Scientific American – Strong for the Future

Scientific American
Strong for the Future

As difficult as it is to accurately convey the sounds and curves of electronic music, there is one quality that reviews overlook when assessing laptop music: listenability. Artists like Autechre garner lavish praise – and rightly so – for their complicated and tiring computer mazes, but the fact that their music is difficult and laborious is often ignored. There is something to be said, then, for artists who can immediately immerse you in their electronic world. On his debut album for Mush records, Andy Rohrmann establishes himself as a skilled and instantly likeable producer, albeit one who is still looking for a definitive path for his bedroom ruminations.

Strong for the Future, Rohrmann’s first long-player, is an intriguing and highly fluid album that dips and nibbles in several of electronica’s most prevalent sub-genres: IDM, lap-pop, and trip-hop are just a few. Rohrmann’s main passion seems to be the warm, humming keyboards and breaking drum loops of Warp Records standard-bearers Aphex Twin and Boards of Canada. Fortunately, Rohrmann never falls into the ruts of predictability that those artists often inspire. Take, for instance, the hip-hop inspired “Between Urban Movements,” which features a lazy breakbeat and snipped vocal samples. Vocal contributions from John Atkins, lead singer of underrated Up Records popsters 764-Hero, spice up “Drift in Place,” even though accusations of Postal Service Xeroxing will be made.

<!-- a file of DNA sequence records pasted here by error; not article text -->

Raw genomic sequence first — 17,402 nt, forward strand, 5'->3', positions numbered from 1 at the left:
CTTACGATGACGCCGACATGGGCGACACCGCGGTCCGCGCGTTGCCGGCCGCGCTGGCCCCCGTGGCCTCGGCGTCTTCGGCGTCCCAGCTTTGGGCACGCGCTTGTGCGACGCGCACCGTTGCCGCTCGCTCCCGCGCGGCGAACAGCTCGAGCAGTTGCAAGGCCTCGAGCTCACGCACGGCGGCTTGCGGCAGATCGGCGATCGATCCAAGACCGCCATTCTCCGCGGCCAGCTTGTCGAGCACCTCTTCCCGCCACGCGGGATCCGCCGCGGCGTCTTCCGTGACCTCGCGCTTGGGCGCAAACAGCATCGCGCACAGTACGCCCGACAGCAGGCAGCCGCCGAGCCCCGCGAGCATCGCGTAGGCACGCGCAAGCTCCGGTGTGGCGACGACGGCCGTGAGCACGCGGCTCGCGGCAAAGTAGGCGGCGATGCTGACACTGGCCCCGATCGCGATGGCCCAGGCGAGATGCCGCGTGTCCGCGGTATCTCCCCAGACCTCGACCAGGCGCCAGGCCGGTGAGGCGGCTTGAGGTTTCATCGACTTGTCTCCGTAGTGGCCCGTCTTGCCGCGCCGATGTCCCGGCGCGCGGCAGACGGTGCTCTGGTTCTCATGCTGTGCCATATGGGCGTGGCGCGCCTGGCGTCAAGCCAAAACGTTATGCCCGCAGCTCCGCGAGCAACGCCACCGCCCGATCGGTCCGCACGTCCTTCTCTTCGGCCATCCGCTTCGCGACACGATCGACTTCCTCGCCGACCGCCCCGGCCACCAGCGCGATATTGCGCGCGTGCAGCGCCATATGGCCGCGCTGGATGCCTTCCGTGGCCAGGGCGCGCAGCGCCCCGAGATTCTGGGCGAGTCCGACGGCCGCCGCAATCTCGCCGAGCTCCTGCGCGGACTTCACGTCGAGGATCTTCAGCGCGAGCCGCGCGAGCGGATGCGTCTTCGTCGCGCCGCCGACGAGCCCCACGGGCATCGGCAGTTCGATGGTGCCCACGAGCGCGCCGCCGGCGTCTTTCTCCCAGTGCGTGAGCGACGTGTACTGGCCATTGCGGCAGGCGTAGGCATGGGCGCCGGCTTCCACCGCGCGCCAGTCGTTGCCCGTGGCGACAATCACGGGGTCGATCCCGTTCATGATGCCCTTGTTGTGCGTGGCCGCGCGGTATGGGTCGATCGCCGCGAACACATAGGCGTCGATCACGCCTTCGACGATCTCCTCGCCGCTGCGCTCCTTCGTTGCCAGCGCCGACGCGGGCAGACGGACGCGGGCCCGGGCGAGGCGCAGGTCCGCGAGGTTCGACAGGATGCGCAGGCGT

Rohrmann is somewhat unique among electronic producers in that he does much of his best work with vocal samples. And although the aforementioned “Drift” is the only composition that could border on “song,” the eerie chants of the title track transform what could’ve been a cut-and-paste IDM track into a bashful hymn. The ridiculously titled “The Seas are the Skies,” perhaps the album’s most fully formed and creative piece, rides on indiscernible snatches of a female voice. “Your Utopia” is another standout, letting gentle synths oscillate through the mix while a chopped voice provides unexpected percussion.

Rohrmann’s only real fault is his constant genre hopping. While songs like “Drift” and “Urban Movements” are impressive displays of his ability as a producer, they ultimately break up the flow of an otherwise strong album. Of course, it’s important to note that the problem isn’t Rohrmann’s skill: Everything on this album, no matter the genre, is deftly arranged, interesting, and extremely listenable. At the very least, Strong for the Future should establish Rorhmann as an up-and-comer on the electronic music scene, an artist not afraid to branch out and one with the talent to do so convincingly.